The second chapter of Awodey's book is called 'Abstract Structures'. It gives the usual abstract category-theoretic definitions of epis and monos, of sections and retractions, of initial and terminal objects, of products, and so on. This would certainly be tough going if it was the first time you'd ever encountered these notions. Even as revision/consolidation it's a bit of a bumpy ride. But for all that, I did get a fair bit out the chapter (Awodey's clusters of illustrative examples can be very illuminating).

One query. In the sections on products, Awodey starts carefully, talking of a product as an object together with a pair of arrows, and rightly referring to the object A x B as *part* of a product. And mostly what he says about products reflects this understanding of what products are. But on p. 42 he says that any object A is the unary product of A with itself one time. Is that right? The unary product is surely not just the object but the object with its self-identity arrow.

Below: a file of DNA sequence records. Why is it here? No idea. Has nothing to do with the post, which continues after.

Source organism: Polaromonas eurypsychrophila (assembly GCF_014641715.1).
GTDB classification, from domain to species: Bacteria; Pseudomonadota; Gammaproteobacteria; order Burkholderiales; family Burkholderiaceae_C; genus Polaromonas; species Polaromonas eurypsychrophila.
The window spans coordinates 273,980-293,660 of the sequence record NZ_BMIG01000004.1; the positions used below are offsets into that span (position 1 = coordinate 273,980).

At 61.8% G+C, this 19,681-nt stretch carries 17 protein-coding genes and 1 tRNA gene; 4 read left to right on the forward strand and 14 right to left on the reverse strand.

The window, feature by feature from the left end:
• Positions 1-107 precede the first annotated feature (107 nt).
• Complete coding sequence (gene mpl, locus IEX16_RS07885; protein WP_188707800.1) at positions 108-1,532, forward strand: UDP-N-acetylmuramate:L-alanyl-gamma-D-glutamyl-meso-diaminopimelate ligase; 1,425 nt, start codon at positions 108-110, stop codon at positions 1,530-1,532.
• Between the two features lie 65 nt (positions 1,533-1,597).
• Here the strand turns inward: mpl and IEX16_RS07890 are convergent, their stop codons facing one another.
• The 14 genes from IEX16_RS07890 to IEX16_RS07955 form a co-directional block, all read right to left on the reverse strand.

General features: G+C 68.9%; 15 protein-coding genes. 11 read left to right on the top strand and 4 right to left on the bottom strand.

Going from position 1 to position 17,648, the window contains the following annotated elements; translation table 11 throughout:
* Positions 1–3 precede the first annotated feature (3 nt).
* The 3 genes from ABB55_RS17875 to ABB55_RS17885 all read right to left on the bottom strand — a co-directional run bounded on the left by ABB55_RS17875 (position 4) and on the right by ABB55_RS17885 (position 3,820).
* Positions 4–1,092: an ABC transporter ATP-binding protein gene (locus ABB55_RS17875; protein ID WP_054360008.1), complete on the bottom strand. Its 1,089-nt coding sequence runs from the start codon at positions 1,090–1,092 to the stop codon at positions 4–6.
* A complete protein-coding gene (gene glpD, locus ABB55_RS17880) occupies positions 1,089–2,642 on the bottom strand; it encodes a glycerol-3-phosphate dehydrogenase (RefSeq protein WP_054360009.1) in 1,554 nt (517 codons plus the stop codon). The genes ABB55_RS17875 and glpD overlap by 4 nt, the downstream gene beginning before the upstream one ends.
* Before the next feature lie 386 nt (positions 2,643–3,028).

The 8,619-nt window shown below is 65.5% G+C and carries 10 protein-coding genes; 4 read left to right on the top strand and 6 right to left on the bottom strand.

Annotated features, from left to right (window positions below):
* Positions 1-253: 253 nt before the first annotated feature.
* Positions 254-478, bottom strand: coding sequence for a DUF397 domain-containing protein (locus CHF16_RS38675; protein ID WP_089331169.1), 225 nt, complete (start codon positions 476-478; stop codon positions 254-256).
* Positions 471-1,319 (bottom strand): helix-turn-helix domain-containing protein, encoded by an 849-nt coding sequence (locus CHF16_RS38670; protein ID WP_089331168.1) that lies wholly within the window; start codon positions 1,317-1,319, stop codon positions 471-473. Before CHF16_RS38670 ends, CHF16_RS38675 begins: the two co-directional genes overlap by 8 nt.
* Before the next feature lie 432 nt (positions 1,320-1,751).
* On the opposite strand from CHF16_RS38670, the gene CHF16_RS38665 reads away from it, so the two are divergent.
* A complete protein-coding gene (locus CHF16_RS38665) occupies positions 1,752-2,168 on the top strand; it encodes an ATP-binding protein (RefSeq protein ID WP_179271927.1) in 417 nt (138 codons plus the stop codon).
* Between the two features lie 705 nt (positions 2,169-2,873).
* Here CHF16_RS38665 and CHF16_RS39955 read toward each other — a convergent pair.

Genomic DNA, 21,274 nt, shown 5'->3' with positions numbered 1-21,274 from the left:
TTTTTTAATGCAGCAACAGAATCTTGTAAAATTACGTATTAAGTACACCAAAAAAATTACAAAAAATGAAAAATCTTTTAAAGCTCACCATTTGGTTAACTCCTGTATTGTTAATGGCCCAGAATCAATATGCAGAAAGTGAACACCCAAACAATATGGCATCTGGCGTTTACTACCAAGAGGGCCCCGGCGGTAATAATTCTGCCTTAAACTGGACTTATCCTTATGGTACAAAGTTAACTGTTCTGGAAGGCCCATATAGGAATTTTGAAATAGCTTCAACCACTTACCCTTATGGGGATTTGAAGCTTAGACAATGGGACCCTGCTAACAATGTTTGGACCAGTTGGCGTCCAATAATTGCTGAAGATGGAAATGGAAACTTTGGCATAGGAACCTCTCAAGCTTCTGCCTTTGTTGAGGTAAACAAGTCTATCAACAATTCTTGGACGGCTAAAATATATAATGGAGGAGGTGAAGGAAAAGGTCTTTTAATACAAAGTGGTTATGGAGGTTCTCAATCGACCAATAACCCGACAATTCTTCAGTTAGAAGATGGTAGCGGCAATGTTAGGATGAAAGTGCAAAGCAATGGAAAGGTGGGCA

And one suggestion. The first stage of the two-stage proof at the top of p.27 is surely unnecessarily. Just start in f(-n) = f(-n) * u = f(-n) * g(0) = f(-n) * g(n + -n) etc. [Actually the first stage too illustrates one of Awodey's quirks, a tendency to occasionally slightly abuse notation without explanation.]

## Thursday, June 12, 2008

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Awodey's *Category Theory*: Ch. 2

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## 1 comment:

I don't know the book but some category theorists identify objects with the arrows that map them to themselves so that might explain it.

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